Looking at the latest bad news about climate change and feeling just a *tad* frustrated at some of our fellow human beings...
If you're in shock and surprise about this, maybe (just maybe) imagine asking yourself *why* it's news to you that infinite growth isn't possible on a finite planet (a formulation we have had for decades) and that there are costs to pushing that.
Of course some ppl are 16, are struggling to survive in violent relationships, homeless etc. - but that doesn't describe the chorus of liberal noise around this.
Maybe actually think about what it says about your social world and the culture you rely on that this stuff is news to you...? Because that context has important implications for the possibility of doing something about it.
The basic principle has been known since the Club of Rome report in 1972 if not before - and we have had movement after movement struggling around this. Did you not notice?
Are you *still* imagining that "if only the right people knew they would do something about it"?
Exactly how hard is it to think through the history and notice that there are concrete, organised *interests* supporting the activities that are leading headlong to ecological catastrophe?
If you still somehow think that a combination of science, the media and policy-makers will sort this, you have only yourself to blame when it turns out that won't be enough.
If you want to know what you can do ... think a bit harder.

Don't just recognise that there is a crisis, but recognise that there are social roots to that crisis: economic interests, power structures, cultural formations that have to be challenged.
Stop looking upwards for someone else to save us. They won't - not corporations (including media corporations), and not states (without massive social change).
Think hard - maybe even learn something - about what it takes to challenge deeply-rooted economic interests.
Get to the point where you're focussing on *social movements from below* - and realising that if we want to save the future in any real way, that is what we have to commit to.
100% put energy into agitating (sharing knowledge, trying to get people outraged, convincing people that we can take action) - without patronising. Find ways of making this real for people in their own lives.
Put energy into educating - working with each other into thinking through not just the science. That's easy. What's clearly not easy is thinking through how these problems are rooted socially, what it will take to change them, and how we can get there.
That's where organising comes in.

Ecological destruction is happening because it is socially real - it is rooted in powerful economic, political and cultural processes and structures. If we want to slow, halt or reverse it we have to make the forces of creation equally real.
And for G*d's sake - don't settle for a movement strategy because it sounds nice, because some dudebro ran a workshop, because it looks shiny online. It's too late for that cr*p.

Honestly, have some f*ing self-respect and try to think like an adult.
I've completely lost patience with ppl who treat acting on this level as some huge achievement rather than a normal part of human history over the past quarter-millennium.
We have built massive movements and defeated kings, empires, dictators. We have forced welfare states, women's and LGBTQ+ rights, defeated fascism and racism, won workers' rights and better pay. This is not new stuff.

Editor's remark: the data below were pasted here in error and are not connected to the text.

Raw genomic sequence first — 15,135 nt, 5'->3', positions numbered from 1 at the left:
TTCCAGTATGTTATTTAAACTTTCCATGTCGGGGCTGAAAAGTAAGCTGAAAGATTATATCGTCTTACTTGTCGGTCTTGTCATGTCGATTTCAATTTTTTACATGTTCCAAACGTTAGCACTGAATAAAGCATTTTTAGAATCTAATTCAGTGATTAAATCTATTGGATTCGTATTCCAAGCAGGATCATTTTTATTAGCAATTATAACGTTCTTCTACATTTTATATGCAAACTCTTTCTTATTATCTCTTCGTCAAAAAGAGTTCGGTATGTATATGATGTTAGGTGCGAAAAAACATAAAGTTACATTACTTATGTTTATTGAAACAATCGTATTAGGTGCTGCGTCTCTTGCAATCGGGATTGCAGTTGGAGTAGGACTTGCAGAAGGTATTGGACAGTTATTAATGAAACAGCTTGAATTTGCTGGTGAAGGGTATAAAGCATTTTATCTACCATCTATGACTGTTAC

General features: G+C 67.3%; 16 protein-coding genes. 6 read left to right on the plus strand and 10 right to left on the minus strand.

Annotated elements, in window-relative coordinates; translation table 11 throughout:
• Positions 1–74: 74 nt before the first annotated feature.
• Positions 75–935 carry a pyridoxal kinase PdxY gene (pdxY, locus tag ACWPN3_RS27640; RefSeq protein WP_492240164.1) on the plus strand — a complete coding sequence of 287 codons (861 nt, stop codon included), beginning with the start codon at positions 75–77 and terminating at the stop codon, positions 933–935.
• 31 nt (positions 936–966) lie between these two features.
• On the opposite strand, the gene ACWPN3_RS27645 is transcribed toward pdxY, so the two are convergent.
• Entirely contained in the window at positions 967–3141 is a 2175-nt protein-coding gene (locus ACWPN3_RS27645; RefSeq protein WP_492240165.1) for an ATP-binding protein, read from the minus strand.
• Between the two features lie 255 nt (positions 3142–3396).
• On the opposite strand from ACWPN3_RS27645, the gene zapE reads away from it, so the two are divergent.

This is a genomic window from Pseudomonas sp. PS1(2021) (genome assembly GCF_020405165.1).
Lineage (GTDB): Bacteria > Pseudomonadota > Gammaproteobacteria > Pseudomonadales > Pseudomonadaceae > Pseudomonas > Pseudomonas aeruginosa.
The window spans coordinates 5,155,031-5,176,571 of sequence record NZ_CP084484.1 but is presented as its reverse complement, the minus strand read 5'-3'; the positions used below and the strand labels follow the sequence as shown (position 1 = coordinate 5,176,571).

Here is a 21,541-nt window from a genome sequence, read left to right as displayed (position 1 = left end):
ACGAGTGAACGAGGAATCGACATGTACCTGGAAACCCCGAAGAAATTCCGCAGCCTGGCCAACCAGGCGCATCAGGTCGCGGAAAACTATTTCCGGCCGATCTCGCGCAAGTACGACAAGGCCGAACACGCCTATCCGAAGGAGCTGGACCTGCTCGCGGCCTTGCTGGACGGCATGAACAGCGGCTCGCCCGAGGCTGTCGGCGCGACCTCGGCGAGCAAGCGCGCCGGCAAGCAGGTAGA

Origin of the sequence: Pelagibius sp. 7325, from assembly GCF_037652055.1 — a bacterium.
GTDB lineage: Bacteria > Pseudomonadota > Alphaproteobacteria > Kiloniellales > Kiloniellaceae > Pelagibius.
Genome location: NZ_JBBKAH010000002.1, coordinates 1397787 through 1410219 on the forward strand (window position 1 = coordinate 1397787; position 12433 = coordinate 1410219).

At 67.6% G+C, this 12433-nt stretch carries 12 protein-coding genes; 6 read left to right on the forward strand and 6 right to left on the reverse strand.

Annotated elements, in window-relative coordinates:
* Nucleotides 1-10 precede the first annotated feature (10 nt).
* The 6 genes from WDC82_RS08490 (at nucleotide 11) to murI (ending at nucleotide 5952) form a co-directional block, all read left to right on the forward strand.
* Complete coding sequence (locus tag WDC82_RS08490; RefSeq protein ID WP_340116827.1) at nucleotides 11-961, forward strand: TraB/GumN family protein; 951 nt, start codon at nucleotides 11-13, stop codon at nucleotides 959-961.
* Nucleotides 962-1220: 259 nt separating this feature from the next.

Again, not a critique of ppl who left school at 12, who are suffering violent daily oppression, who are struggling to make ends meet - but notice the way they are often the *best* at making movements that win?

That's because they can't afford to *rse around the way liberals can.
If you have the privilege to read Serious Novels, take the bloody time to read some Serious History and something about social movements ffs.
Don't just make up some sh*t that kind of sounds nice and non-threatening, or kind of cool, or whatever else it is.

Remember those Qs about why on earth this is news to you and why you're still half believing Them Up There will save us all?
Do the real work to find out how people have forced social and political change through *against* the opposition of the powerful, the wealthy and the culturally privileged.
Realise that there are many different readings of this history, based on different interests and experiences. And think it through as best you can. That's your basic homework.
Find out what movements are going on around this kind of stuff now - and particularly what kinds of movements have actually had real success in standing up to ecological destruction.
That means above all looking at indigenous movements, who have made actual wins on this stuff - not just got themselves in the newspaper.

It means looking at how movements were able to defeat nuclear power in some countries.
It means looking at movements around comparable social change - defeating empire, forcing welfare states, forcing an end to the Cold War, facing down racism and patriarchy. And thinking what those experiences tell us for the kind of change we need now.
In other words: *think* this stuff through as though you were an adult and trying to live up to that in the world. Try to learn something about social reality and what it actually takes to change it - and don't be satisfied with answers that feel comfortable.
If you want other people to "take this seriously", maybe start by taking it seriously yourself and seeing what the crisis asks for you?
With full respect for everyone who is actually fighting in meaningful ways around the world - and deep gratitude for the people who are doing so facing down massive state violence, extreme levels of exploitation and oppression, appalling cultural stigmatisation. We can do this.
You can follow @ceesa_ma.
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